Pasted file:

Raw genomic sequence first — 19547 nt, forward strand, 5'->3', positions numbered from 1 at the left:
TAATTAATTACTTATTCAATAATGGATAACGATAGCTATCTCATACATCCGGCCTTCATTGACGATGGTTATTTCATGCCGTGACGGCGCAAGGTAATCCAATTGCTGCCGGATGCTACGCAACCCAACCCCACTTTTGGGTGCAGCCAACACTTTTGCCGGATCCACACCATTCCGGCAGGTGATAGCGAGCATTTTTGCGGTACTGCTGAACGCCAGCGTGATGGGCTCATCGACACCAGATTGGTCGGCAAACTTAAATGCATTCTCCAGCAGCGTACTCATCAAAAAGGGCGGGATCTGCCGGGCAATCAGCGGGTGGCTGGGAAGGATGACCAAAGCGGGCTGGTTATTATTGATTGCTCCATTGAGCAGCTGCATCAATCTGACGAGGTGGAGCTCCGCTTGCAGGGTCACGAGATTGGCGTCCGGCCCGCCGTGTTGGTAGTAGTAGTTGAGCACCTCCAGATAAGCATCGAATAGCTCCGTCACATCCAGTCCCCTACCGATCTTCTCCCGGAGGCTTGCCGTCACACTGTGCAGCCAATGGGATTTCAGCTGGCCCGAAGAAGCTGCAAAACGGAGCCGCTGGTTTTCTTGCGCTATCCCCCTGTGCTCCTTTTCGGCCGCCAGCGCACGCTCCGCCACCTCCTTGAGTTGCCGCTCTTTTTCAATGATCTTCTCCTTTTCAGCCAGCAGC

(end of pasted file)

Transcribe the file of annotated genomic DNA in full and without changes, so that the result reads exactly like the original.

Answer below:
Raw genomic sequence first — 19547 nt, forward strand, 5'->3', positions numbered from 1 at the left:
TAATTAATTACTTATTCAATAATGGATAACGATAGCTATCTCATACATCCGGCCTTCATTGACGATGGTTATTTCATGCCGTGACGGCGCAAGGTAATCCAATTGCTGCCGGATGCTACGCAACCCAACCCCACTTTTGGGTGCAGCCAACACTTTTGCCGGATCCACACCATTCCGGCAGGTGATAGCGAGCATTTTTGCGGTACTGCTGAACGCCAGCGTGATGGGCTCATCGACACCAGATTGGTCGGCAAACTTAAATGCATTCTCCAGCAGCGTACTCATCAAAAAGGGCGGGATCTGCCGGGCAATCAGCGGGTGGCTGGGAAGGATGACCAAAGCGGGCTGGTTATTATTGATTGCTCCATTGAGCAGCTGCATCAATCTGACGAGGTGGAGCTCCGCTTGCAGGGTCACGAGATTGGCGTCCGGCCCGCCGTGTTGGTAGTAGTAGTTGAGCACCTCCAGATAAGCATCGAATAGCTCCGTCACATCCAGTCCCCTACCGATCTTCTCCCGGAGGCTTGCCGTCACACTGTGCAGCCAATGGGATTTCAGCTGGCCCGAAGAAGCTGCAAAACGGAGCCGCTGGTTTTCTTGCGCTATCCCCCTGTGCTCCTTTTCGGCCGCCAGCGCACGCTCCGCCACCTCCTTGAGTTGCCGCTCTTTTTCAATGATCTTCTCCTTTTCAGCCAGCAGC